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RealClearPolitics - Articles - Daniel Markey

Last Build Date: Mon, 02 Jul 2007 00:33:22 -0600

Copyright: Copyright 2007

Musharraf is Still the Best Bet--for Now

Mon, 02 Jul 2007 00:33:22 -0600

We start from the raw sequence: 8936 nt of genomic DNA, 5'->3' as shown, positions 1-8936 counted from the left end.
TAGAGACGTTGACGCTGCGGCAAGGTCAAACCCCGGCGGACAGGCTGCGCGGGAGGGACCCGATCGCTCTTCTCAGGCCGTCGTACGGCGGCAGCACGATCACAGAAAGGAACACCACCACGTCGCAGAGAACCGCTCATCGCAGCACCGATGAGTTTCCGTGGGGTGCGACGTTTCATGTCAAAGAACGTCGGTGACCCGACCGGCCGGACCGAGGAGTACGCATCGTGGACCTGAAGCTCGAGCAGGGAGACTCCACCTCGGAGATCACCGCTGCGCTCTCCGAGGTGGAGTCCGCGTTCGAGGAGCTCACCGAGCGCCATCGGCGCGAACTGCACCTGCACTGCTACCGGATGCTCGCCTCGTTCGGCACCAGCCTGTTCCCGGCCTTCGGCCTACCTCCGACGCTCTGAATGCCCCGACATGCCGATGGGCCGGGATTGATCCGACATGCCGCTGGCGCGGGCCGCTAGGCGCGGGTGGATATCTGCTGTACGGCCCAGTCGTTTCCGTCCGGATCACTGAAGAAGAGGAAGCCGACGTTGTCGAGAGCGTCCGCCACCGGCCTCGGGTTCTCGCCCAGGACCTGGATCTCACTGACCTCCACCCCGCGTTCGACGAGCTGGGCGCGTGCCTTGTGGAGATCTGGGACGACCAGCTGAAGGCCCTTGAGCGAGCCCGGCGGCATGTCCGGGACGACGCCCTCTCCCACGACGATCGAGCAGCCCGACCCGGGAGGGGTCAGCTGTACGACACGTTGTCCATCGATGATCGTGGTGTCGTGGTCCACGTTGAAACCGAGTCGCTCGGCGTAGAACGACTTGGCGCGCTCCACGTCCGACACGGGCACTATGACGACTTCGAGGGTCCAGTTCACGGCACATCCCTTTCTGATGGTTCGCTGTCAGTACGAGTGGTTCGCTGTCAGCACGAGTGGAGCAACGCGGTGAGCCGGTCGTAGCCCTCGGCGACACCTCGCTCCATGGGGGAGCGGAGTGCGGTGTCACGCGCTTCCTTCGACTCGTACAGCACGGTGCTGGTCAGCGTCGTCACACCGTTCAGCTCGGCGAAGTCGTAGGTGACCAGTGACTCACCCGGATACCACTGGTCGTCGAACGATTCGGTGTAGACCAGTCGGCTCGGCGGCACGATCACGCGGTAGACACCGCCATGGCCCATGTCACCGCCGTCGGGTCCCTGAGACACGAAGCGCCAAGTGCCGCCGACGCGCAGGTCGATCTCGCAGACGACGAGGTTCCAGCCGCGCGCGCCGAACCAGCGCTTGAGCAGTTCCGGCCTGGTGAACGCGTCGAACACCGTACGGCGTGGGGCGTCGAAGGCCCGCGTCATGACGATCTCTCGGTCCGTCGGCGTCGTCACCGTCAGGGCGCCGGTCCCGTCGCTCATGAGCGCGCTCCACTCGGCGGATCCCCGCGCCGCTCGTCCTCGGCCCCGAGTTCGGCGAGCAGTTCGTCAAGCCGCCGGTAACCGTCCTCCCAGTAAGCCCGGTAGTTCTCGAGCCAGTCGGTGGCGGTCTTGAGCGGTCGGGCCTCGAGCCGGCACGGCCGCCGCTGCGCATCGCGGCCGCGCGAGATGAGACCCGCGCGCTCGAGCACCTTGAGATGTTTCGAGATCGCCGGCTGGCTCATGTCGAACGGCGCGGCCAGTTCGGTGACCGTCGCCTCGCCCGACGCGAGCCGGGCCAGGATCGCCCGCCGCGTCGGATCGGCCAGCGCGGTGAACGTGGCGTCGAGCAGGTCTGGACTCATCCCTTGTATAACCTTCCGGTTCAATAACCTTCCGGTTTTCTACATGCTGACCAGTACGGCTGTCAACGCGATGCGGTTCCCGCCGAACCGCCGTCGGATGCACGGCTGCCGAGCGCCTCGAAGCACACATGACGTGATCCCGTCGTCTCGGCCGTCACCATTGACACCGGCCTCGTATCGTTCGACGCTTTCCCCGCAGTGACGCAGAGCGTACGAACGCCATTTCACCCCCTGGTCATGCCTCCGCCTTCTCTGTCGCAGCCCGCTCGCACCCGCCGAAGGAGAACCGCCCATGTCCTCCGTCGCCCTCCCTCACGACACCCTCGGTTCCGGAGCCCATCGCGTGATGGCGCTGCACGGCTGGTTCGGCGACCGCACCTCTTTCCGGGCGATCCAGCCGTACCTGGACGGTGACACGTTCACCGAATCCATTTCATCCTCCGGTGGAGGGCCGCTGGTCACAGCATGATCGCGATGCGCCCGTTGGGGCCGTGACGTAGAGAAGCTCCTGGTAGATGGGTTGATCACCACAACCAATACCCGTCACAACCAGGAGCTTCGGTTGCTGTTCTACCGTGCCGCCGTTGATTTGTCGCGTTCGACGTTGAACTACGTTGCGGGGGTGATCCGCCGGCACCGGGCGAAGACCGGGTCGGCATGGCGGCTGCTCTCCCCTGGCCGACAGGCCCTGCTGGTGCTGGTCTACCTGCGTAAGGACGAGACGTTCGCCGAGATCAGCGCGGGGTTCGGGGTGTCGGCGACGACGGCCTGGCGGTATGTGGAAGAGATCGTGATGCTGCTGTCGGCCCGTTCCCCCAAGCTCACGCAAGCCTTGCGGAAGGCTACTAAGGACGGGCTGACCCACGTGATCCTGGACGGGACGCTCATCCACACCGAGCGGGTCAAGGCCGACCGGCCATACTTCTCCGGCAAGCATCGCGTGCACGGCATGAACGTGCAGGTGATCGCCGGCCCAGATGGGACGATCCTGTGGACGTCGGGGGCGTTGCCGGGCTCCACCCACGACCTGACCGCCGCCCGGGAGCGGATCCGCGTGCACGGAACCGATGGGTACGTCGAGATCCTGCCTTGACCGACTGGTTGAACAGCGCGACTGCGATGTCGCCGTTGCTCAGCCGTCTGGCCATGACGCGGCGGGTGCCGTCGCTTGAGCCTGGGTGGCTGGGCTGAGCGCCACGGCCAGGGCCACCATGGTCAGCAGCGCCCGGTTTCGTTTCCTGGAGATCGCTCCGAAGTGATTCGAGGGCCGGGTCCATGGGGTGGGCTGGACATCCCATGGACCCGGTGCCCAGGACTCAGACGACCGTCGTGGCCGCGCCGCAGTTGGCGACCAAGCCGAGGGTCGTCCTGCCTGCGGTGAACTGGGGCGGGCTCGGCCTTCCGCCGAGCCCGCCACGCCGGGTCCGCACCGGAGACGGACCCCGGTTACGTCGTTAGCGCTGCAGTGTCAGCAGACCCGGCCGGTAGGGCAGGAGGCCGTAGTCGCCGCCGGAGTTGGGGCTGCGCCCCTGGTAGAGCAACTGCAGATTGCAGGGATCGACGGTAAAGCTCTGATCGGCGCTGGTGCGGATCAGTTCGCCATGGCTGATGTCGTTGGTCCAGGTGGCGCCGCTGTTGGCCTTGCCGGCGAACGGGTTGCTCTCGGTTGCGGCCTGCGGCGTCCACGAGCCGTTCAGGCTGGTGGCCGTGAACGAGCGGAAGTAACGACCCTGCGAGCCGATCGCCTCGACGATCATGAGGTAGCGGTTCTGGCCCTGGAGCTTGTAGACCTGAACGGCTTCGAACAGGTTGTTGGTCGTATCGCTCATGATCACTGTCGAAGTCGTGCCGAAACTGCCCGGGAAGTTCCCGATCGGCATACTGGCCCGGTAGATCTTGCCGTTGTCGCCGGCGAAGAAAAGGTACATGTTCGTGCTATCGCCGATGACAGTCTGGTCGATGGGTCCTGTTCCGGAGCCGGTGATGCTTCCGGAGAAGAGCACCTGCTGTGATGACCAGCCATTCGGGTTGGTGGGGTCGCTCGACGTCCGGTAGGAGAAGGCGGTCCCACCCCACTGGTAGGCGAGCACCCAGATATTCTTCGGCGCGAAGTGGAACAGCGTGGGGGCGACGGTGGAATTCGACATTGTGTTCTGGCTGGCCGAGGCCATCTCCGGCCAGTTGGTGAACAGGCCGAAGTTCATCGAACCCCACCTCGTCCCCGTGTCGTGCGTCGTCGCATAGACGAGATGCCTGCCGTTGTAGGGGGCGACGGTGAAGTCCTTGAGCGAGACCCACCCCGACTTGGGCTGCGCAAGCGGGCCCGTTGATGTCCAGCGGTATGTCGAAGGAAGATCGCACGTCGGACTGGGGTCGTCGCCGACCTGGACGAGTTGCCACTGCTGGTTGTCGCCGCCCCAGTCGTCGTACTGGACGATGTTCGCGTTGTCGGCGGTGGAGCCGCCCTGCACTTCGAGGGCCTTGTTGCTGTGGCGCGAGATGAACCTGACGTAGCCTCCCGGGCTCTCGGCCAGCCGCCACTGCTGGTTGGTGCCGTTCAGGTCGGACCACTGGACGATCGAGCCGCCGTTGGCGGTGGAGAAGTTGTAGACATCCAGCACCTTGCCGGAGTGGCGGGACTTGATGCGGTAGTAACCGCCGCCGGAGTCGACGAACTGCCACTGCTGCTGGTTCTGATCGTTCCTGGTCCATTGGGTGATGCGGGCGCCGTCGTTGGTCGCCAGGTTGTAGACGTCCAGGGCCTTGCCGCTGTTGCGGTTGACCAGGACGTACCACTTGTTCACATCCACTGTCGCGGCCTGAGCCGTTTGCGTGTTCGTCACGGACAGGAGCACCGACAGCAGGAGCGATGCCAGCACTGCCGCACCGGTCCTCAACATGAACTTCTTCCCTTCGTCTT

These critics advocate a new approach to Pakistan. They press for tougher talk from Washington -- including threats of sanctions -- in order to pressure Islamabad into undertaking more aggressive counterterrorism operations. And they argue that the United States should cut off Musharraf and push for a transition to civilian democratic rule. Musharraf's military regime, they suggest, will never be a trustworthy partner capable of effectively fighting militancy and extremist ideologies. It is true that Pakistan's government needs greater popular legitimacy -- won through the ballot box -- in order to advance both long- and short-term counterterrorism goals. But the critics' prescriptions for how to advance these goals risk throwing the United States, Pakistan, and the war on terrorism off course without offering a better alternative. If members of the Pakistani army and the Inter-Services Intelligence (ISI) retain ties to militant groups, including Taliban sympathizers, they do so as a hedge against abandonment by Washington. The past six decades of on-again, off-again bilateral cooperation have undermined Pakistani confidence in long-term U.S. partnership. Washington, accordingly, should resist the appeal of the cathartic but counterproductive approach of confronting Islamabad with more sticks and fewer carrots. Any attempt to crack down on Pakistan will exacerbate distrust, resulting in increased Pakistani support for jihadists; coercive threats will undermine confidence without producing better results. Nor is democracy a magic bullet. Pakistan's security services will not easily be cowed, sidelined, or circumvented, and the challenges facing democracy in Pakistan go far beyond rigged elections or exiled politicians. Weak civilian institutions and a history of dysfunctional civil-military relations mean that bringing democracy to Pakistan is less a matter of resuscitation than of reinvention. Still, success in Pakistan's long-term struggle against extremism will eventually demand a thoroughgoing democratic transition in Islamabad, even if that transition is not realistic at the moment. The Bush administration has failed to broaden its partnership with Pakistan much beyond army headquarters; it views the civilian dimension of Pakistani politics as a distraction rather than an integral part of the counterterrorism effort. Most Pakistanis believe that Washington is all too happy to work with a pliant army puppet. Islamabad needs greater popular legitimacy in order to muster grass-roots support for the counterterrorism agenda. The United States should work to empower Pakistan's moderate civilians even as it builds trust with Pakistan's security forces. These goals are not contradictory: Washington can win the confidence of Pakistan's military establishment without accepting its exclusive political authority, and it can help empower civilian leadership without jeopardizing the army's core interests. Pakistan's upcoming national elections, likely to be conducted in the fall of 2007, open the way for a fresh political configuration in Islamabad. To capitalize on this opportunity, the Bush administration will need to carry off a tough balancing act. On the one hand, Washington must lend vocal support to Pakistan's democratic process, resisting those who wrongly warn that elections will usher in a Hamas-style victory for extremists. Only blatantly rigged elections would be likely to boost the Islamists' share of the vote above the historic highs achieved in 2002. Free and fair elections would favor mainstream parties, enabling a negotiated alliance between the army and a new, more progressive government. On the other hand, Washington must resist the facile notion that Pakistan's military is the main obstacle to counterterrorism efforts. Pakistan's civilian leaders have nearly always had to negotiate a working relationship with the army in which generals retained significant decision-making power. Pakistan's next leader, regardless of party affiliation, will almost certainly have to give in to this reality, too. And even if[...]